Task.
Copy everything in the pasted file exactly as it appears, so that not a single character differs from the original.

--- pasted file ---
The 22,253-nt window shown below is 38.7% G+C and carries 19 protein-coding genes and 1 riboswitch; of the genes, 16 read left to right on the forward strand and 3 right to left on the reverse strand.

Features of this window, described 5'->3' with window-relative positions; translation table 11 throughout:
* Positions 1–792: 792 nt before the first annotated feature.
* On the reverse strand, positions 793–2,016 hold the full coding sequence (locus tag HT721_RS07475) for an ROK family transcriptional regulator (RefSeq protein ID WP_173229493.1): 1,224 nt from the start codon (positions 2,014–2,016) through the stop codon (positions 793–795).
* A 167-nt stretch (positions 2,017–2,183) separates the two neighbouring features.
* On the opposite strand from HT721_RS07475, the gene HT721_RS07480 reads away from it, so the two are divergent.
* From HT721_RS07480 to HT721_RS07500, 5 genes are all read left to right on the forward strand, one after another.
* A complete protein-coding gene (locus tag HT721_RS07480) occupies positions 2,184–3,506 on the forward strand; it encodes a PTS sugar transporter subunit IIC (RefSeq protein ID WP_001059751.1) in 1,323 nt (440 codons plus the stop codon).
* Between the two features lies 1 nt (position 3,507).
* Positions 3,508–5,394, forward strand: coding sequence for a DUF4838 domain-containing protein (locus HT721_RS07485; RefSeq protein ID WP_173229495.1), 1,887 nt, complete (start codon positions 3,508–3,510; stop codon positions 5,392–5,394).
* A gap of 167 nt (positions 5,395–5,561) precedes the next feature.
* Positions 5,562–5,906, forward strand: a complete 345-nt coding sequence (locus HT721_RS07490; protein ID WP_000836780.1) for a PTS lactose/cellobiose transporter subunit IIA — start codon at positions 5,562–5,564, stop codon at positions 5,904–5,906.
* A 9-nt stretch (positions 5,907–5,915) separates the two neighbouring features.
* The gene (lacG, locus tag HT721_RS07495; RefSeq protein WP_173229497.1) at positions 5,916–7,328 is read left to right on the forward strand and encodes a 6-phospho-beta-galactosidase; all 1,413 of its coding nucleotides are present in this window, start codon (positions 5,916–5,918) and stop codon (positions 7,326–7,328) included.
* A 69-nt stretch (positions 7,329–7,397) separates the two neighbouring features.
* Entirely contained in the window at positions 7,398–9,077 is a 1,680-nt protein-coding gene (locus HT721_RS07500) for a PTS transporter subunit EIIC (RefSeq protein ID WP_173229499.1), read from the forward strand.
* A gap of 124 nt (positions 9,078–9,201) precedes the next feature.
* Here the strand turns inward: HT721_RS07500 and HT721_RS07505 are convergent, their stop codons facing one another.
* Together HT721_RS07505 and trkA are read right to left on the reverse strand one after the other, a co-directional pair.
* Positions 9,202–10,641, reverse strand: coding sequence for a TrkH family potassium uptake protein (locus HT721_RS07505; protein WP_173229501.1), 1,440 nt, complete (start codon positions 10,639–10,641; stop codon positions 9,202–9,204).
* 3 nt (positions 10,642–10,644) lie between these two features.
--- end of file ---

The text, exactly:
The 22,253-nt window shown below is 38.7% G+C and carries 19 protein-coding genes and 1 riboswitch; of the genes, 16 read left to right on the forward strand and 3 right to left on the reverse strand.

Features of this window, described 5'->3' with window-relative positions; translation table 11 throughout:
* Positions 1–792: 792 nt before the first annotated feature.
* On the reverse strand, positions 793–2,016 hold the full coding sequence (locus tag HT721_RS07475) for an ROK family transcriptional regulator (RefSeq protein ID WP_173229493.1): 1,224 nt from the start codon (positions 2,014–2,016) through the stop codon (positions 793–795).
* A 167-nt stretch (positions 2,017–2,183) separates the two neighbouring features.
* On the opposite strand from HT721_RS07475, the gene HT721_RS07480 reads away from it, so the two are divergent.
* From HT721_RS07480 to HT721_RS07500, 5 genes are all read left to right on the forward strand, one after another.
* A complete protein-coding gene (locus tag HT721_RS07480) occupies positions 2,184–3,506 on the forward strand; it encodes a PTS sugar transporter subunit IIC (RefSeq protein ID WP_001059751.1) in 1,323 nt (440 codons plus the stop codon).
* Between the two features lies 1 nt (position 3,507).
* Positions 3,508–5,394, forward strand: coding sequence for a DUF4838 domain-containing protein (locus HT721_RS07485; RefSeq protein ID WP_173229495.1), 1,887 nt, complete (start codon positions 3,508–3,510; stop codon positions 5,392–5,394).
* A gap of 167 nt (positions 5,395–5,561) precedes the next feature.
* Positions 5,562–5,906, forward strand: a complete 345-nt coding sequence (locus HT721_RS07490; protein ID WP_000836780.1) for a PTS lactose/cellobiose transporter subunit IIA — start codon at positions 5,562–5,564, stop codon at positions 5,904–5,906.
* A 9-nt stretch (positions 5,907–5,915) separates the two neighbouring features.
* The gene (lacG, locus tag HT721_RS07495; RefSeq protein WP_173229497.1) at positions 5,916–7,328 is read left to right on the forward strand and encodes a 6-phospho-beta-galactosidase; all 1,413 of its coding nucleotides are present in this window, start codon (positions 5,916–5,918) and stop codon (positions 7,326–7,328) included.
* A 69-nt stretch (positions 7,329–7,397) separates the two neighbouring features.
* Entirely contained in the window at positions 7,398–9,077 is a 1,680-nt protein-coding gene (locus HT721_RS07500) for a PTS transporter subunit EIIC (RefSeq protein ID WP_173229499.1), read from the forward strand.
* A gap of 124 nt (positions 9,078–9,201) precedes the next feature.
* Here the strand turns inward: HT721_RS07500 and HT721_RS07505 are convergent, their stop codons facing one another.
* Together HT721_RS07505 and trkA are read right to left on the reverse strand one after the other, a co-directional pair.
* Positions 9,202–10,641, reverse strand: coding sequence for a TrkH family potassium uptake protein (locus HT721_RS07505; protein WP_173229501.1), 1,440 nt, complete (start codon positions 10,639–10,641; stop codon positions 9,202–9,204).
* 3 nt (positions 10,642–10,644) lie between these two features.